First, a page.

Princeton researchers have developed a new computational method that increases the ability to track the spread of cancer cells from one part of the body to another.
This migration of cells can lead to metastatic disease, which causes about 90 percent of cancer deaths from solid tumors — masses of cells that grow in organs such as the breast, prostate or colon. Understanding the drivers of metastasis could lead to new treatments aimed at blocking the process of cancer spreading through the body.
“Are there specific changes, or mutations, within these cells that allow them to migrate?” asked Ben Raphael, a professor of computer science at Princeton and the senior author of the new research. “This has been one of the big mysteries.”
In a study published in the May issue of Nature Genetics, Raphael and his colleagues presented an algorithm that can track cancer metastasis by integrating DNA sequence data with information on where cells are located in the body. They call it MACHINA, which stands for “metastatic and clonal history integrative analysis.”
“Our algorithm enables researchers to infer the past process of metastasis from DNA sequence data obtained at the present time,” said Raphael.
The technique yields a clearer picture of cancer migration histories than previous studies that relied on methods based on DNA sequences alone. Some of these studies inferred complex migration patterns that didn’t reflect current knowledge of cancer biology.
“The data sets we get these days are very complex, but complex data sets don’t always require complex explanations,” said Raphael.
By simultaneously tracing cells’ mutations and movements, MACHINA found that metastatic disease in some patients could result from fewer cellular migrations than previously thought. For example, in one breast cancer patient, a previously published analysis proposed that metastatic disease resulted from 14 separate migration events, while MACHINA suggested that a single secondary tumor in the lung seeded the remaining metastases through just five cell migrations. In addition to a breast cancer data set, Raphael and his team applied their algorithm to analyze metastasis patterns from patients with melanoma, ovarian and prostate cancers.
Several additional features helped improve MACHINA’s accuracy. The algorithm includes a model for the comigration of genetically different cells, based on experimental evidence that tumor cells can travel in clusters to new sites in the body. It also accounts for the uncertainty in DNA data that comes from sequencing mixtures of genetically distinct tumor cells and healthy cells.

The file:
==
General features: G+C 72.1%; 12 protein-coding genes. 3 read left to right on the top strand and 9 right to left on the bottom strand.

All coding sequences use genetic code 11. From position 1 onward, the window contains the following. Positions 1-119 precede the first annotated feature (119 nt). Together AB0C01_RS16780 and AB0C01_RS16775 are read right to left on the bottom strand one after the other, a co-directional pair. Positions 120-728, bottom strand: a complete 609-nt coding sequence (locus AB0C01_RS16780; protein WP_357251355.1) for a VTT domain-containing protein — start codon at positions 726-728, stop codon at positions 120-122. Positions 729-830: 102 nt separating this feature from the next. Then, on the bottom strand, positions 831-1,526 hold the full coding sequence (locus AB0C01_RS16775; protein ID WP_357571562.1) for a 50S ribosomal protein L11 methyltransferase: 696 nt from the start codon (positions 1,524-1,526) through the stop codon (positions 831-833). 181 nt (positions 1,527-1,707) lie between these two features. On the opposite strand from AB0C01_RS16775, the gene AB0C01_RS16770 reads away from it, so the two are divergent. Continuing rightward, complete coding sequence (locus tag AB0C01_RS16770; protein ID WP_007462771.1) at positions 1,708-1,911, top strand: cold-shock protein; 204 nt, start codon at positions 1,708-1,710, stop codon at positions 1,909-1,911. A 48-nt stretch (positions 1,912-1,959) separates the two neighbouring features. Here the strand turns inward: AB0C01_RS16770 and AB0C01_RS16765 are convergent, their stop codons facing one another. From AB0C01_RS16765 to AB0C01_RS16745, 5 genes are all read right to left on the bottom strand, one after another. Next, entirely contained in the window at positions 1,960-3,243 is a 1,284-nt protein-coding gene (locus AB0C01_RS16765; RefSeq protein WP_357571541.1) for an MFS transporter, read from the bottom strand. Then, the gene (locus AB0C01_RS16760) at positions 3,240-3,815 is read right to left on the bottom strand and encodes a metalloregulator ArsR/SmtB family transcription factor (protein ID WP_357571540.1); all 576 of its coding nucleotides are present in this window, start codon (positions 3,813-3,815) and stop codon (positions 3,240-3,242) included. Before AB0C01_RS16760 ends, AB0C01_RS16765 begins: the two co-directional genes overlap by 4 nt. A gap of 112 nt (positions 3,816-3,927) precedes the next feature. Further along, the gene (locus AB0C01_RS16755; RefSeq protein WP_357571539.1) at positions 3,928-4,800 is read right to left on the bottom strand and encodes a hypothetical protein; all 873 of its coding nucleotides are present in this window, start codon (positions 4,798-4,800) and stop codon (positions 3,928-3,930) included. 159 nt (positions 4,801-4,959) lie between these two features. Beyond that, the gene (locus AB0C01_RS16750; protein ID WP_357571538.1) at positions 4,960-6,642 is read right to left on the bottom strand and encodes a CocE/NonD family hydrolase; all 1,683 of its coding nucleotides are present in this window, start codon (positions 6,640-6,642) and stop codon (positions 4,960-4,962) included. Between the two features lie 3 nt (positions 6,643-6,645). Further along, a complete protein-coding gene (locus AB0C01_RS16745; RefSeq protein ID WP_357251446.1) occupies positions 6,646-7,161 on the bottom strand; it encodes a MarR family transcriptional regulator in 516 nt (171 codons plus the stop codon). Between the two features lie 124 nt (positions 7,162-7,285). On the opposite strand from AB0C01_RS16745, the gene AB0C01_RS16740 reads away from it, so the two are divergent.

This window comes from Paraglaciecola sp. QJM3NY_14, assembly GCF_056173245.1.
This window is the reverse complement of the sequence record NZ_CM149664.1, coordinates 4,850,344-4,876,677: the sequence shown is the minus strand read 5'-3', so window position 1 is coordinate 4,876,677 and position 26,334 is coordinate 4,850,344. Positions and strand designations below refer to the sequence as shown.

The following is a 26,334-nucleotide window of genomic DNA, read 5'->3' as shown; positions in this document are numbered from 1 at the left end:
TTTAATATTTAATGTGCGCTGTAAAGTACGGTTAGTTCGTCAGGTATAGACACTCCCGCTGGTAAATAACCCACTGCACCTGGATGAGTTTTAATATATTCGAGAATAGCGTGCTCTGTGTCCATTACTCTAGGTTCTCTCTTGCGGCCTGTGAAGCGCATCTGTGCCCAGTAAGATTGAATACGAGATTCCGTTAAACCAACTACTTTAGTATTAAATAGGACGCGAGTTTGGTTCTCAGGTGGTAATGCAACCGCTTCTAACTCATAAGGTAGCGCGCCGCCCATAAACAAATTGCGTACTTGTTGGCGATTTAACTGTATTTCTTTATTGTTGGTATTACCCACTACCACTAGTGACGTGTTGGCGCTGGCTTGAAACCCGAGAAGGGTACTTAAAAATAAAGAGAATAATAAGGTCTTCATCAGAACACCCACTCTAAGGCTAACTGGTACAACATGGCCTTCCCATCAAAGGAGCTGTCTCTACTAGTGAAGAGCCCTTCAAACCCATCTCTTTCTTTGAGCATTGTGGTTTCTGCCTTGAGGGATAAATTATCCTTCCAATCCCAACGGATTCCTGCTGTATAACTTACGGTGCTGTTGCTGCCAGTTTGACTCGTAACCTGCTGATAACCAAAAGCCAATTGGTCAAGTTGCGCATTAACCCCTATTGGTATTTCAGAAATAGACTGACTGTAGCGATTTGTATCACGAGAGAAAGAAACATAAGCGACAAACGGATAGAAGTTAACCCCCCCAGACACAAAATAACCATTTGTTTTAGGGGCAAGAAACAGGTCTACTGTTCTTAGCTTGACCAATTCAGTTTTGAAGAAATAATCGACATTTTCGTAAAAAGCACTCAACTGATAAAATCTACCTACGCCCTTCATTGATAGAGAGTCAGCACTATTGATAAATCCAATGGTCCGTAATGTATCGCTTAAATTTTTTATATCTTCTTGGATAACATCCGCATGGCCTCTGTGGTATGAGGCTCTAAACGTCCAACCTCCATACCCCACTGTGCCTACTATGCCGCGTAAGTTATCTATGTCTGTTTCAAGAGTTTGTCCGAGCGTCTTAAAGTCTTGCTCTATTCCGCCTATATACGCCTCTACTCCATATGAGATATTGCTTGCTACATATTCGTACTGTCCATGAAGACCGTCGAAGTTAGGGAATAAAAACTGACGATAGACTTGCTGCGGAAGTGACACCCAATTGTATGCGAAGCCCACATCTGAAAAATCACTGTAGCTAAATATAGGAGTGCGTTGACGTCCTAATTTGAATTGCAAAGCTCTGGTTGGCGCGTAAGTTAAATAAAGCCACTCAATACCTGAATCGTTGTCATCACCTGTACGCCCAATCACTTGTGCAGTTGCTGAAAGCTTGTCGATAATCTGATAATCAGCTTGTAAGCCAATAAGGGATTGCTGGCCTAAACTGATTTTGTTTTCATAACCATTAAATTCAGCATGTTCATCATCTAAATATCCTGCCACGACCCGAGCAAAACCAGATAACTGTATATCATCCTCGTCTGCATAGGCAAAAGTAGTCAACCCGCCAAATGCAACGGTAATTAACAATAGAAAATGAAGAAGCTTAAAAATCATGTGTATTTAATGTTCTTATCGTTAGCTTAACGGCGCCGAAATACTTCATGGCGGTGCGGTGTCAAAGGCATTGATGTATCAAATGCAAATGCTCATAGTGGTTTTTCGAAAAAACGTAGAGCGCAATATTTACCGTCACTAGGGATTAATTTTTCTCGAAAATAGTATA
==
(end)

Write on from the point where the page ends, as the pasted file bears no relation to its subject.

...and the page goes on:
This approach overcomes a number of challenges to draw meaningful conclusions from the “difficult to analyze, noisy” data that result from tumor DNA sequencing, said Andrea Sottoriva, the Chris Rokos Fellow in Evolution and Cancer at The Institute of Cancer Research, London. “I predict this new method will be of widespread use to the genomic community and will shed new light on the most deadly phase of cancer evolution,” said Sottoriva, who was not involved in the research.
MACHINA’s development paves the way for a broader examination of metastasis patterns in large cohorts of cancer patients, which could reveal key mutations that cause different types of cancer to spread.
Raphael also plans to make the method more powerful by incorporating data from tumor DNA and tumor cells that circulate in the bloodstream, as well as epigenetic changes — reversible chemical modifications of DNA.
“A better algorithm is like a better microscope,” said Raphael. “When you look at nature with a magnifying glass, you may miss important details. If you look with a microscope you can see much more.”
Other study authors were Mohammed El-Kebir, a former post-doctoral research associate in Raphael’s group who is now an assistant professor at the University of Illinois at Urbana-Champaign; and Ph.D. student Gryte Satas. The work was supported by the National Institutes of Health and the National Science Foundation.